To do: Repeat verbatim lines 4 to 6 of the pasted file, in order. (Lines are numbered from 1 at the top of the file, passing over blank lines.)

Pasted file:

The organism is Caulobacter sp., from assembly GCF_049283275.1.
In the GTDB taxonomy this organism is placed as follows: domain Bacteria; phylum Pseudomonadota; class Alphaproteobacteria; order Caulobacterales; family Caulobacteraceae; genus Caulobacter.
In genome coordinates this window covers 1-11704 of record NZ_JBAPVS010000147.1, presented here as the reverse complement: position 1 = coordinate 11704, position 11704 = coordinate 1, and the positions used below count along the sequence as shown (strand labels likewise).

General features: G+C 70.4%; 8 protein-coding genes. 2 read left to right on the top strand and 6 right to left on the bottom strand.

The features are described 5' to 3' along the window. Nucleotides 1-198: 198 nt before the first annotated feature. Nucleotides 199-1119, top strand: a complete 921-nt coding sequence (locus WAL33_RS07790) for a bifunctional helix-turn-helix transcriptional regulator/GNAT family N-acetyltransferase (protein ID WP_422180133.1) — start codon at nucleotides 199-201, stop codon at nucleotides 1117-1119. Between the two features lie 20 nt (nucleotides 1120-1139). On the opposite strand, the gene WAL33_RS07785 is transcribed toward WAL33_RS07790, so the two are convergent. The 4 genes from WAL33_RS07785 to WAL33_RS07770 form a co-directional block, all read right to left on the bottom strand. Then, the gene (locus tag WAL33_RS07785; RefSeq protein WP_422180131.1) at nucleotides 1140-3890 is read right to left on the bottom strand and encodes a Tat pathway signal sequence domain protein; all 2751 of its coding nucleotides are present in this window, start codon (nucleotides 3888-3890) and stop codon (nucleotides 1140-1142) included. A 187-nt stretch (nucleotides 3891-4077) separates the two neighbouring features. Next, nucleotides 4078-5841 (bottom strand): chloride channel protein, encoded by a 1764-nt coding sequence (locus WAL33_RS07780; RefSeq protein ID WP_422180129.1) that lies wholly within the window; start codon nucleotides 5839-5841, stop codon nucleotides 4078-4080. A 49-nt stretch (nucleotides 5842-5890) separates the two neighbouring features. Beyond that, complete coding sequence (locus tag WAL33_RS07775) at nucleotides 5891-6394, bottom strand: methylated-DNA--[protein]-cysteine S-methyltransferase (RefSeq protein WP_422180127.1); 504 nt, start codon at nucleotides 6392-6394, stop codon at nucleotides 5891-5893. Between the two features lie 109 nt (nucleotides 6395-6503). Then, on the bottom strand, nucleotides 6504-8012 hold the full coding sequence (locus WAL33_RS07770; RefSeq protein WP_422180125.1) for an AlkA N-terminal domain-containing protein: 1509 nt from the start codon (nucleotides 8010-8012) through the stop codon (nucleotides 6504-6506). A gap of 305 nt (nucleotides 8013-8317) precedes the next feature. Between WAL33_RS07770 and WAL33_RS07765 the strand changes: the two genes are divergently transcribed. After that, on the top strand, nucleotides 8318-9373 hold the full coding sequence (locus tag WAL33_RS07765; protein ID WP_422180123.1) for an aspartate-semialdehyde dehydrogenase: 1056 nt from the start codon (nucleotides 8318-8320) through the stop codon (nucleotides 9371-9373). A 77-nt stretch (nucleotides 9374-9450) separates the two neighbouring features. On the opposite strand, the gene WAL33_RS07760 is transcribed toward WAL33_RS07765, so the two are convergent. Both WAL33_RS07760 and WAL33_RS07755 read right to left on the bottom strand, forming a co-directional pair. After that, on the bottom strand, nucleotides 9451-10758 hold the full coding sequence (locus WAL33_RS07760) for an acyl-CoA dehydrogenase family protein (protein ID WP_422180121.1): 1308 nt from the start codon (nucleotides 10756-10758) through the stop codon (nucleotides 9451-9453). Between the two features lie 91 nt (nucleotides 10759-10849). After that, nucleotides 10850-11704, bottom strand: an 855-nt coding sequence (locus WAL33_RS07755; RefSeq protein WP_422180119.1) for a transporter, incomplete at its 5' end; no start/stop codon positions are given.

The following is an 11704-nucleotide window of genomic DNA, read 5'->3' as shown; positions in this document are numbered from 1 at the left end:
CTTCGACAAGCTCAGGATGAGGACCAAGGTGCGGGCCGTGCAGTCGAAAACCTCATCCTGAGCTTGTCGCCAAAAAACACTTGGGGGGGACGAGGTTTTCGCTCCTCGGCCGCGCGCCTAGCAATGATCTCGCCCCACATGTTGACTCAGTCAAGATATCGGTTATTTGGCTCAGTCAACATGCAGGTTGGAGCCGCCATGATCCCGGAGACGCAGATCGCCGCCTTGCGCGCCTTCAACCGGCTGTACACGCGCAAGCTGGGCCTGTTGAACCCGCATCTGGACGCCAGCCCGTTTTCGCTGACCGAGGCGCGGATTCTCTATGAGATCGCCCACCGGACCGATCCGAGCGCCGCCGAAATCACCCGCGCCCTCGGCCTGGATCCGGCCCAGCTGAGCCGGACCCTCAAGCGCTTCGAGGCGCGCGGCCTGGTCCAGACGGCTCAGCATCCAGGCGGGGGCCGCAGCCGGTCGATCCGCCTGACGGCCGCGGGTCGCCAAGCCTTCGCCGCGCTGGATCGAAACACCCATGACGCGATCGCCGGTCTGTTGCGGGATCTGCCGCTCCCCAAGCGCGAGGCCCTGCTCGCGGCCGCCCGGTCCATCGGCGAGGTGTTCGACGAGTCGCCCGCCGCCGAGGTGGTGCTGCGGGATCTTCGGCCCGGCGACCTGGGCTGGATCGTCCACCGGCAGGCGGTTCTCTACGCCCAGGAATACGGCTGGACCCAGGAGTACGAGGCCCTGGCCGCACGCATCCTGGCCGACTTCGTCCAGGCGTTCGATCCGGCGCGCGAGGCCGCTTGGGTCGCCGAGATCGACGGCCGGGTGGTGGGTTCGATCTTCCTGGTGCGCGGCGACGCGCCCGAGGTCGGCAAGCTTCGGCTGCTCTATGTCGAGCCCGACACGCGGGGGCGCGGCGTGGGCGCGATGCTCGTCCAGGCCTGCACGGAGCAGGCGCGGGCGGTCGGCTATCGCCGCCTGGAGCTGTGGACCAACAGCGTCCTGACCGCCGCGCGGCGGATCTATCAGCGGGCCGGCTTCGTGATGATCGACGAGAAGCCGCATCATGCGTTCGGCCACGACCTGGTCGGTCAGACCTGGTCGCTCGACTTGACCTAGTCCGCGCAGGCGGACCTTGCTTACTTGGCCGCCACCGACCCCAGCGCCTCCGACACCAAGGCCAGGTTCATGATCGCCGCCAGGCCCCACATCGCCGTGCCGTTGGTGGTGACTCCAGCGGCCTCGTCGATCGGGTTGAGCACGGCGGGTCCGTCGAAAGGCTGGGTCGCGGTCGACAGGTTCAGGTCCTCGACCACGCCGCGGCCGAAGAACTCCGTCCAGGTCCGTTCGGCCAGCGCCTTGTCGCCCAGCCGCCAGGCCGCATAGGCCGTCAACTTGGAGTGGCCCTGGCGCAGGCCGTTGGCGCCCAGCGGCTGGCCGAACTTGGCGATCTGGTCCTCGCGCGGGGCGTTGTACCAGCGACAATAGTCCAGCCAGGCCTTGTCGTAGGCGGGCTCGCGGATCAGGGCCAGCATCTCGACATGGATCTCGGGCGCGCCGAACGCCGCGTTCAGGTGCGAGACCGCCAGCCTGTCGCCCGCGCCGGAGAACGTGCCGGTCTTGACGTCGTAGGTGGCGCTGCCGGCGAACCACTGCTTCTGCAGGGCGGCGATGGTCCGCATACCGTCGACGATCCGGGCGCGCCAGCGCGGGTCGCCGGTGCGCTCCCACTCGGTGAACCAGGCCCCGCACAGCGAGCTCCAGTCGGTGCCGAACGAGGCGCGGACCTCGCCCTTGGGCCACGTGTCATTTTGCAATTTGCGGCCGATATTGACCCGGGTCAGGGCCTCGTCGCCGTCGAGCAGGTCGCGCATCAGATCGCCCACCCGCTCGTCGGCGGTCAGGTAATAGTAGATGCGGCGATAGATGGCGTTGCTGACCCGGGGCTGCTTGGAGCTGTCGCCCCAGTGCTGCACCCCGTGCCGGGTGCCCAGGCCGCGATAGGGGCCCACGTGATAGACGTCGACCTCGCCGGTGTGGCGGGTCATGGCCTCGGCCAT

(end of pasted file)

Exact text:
General features: G+C 70.4%; 8 protein-coding genes. 2 read left to right on the top strand and 6 right to left on the bottom strand.

The features are described 5' to 3' along the window. Nucleotides 1-198: 198 nt before the first annotated feature. Nucleotides 199-1119, top strand: a complete 921-nt coding sequence (locus WAL33_RS07790) for a bifunctional helix-turn-helix transcriptional regulator/GNAT family N-acetyltransferase (protein ID WP_422180133.1) — start codon at nucleotides 199-201, stop codon at nucleotides 1117-1119. Between the two features lie 20 nt (nucleotides 1120-1139). On the opposite strand, the gene WAL33_RS07785 is transcribed toward WAL33_RS07790, so the two are convergent. The 4 genes from WAL33_RS07785 to WAL33_RS07770 form a co-directional block, all read right to left on the bottom strand. Then, the gene (locus tag WAL33_RS07785; RefSeq protein WP_422180131.1) at nucleotides 1140-3890 is read right to left on the bottom strand and encodes a Tat pathway signal sequence domain protein; all 2751 of its coding nucleotides are present in this window, start codon (nucleotides 3888-3890) and stop codon (nucleotides 1140-1142) included. A 187-nt stretch (nucleotides 3891-4077) separates the two neighbouring features. Next, nucleotides 4078-5841 (bottom strand): chloride channel protein, encoded by a 1764-nt coding sequence (locus WAL33_RS07780; RefSeq protein ID WP_422180129.1) that lies wholly within the window; start codon nucleotides 5839-5841, stop codon nucleotides 4078-4080. A 49-nt stretch (nucleotides 5842-5890) separates the two neighbouring features. Beyond that, complete coding sequence (locus tag WAL33_RS07775) at nucleotides 5891-6394, bottom strand: methylated-DNA--[protein]-cysteine S-methyltransferase (RefSeq protein WP_422180127.1); 504 nt, start codon at nucleotides 6392-6394, stop codon at nucleotides 5891-5893. Between the two features lie 109 nt (nucleotides 6395-6503). Then, on the bottom strand, nucleotides 6504-8012 hold the full coding sequence (locus WAL33_RS07770; RefSeq protein WP_422180125.1) for an AlkA N-terminal domain-containing protein: 1509 nt from the start codon (nucleotides 8010-8012) through the stop codon (nucleotides 6504-6506). A gap of 305 nt (nucleotides 8013-8317) precedes the next feature. Between WAL33_RS07770 and WAL33_RS07765 the strand changes: the two genes are divergently transcribed. After that, on the top strand, nucleotides 8318-9373 hold the full coding sequence (locus tag WAL33_RS07765; protein ID WP_422180123.1) for an aspartate-semialdehyde dehydrogenase: 1056 nt from the start codon (nucleotides 8318-8320) through the stop codon (nucleotides 9371-9373). A 77-nt stretch (nucleotides 9374-9450) separates the two neighbouring features. On the opposite strand, the gene WAL33_RS07760 is transcribed toward WAL33_RS07765, so the two are convergent. Both WAL33_RS07760 and WAL33_RS07755 read right to left on the bottom strand, forming a co-directional pair. After that, on the bottom strand, nucleotides 9451-10758 hold the full coding sequence (locus WAL33_RS07760) for an acyl-CoA dehydrogenase family protein (protein ID WP_422180121.1): 1308 nt from the start codon (nucleotides 10756-10758) through the stop codon (nucleotides 9451-9453). Between the two features lie 91 nt (nucleotides 10759-10849). After that, nucleotides 10850-11704, bottom strand: an 855-nt coding sequence (locus WAL33_RS07755; RefSeq protein WP_422180119.1) for a transporter, incomplete at its 5' end; no start/stop codon positions are given.

The following is an 11704-nucleotide window of genomic DNA, read 5'->3' as shown; positions in this document are numbered from 1 at the left end: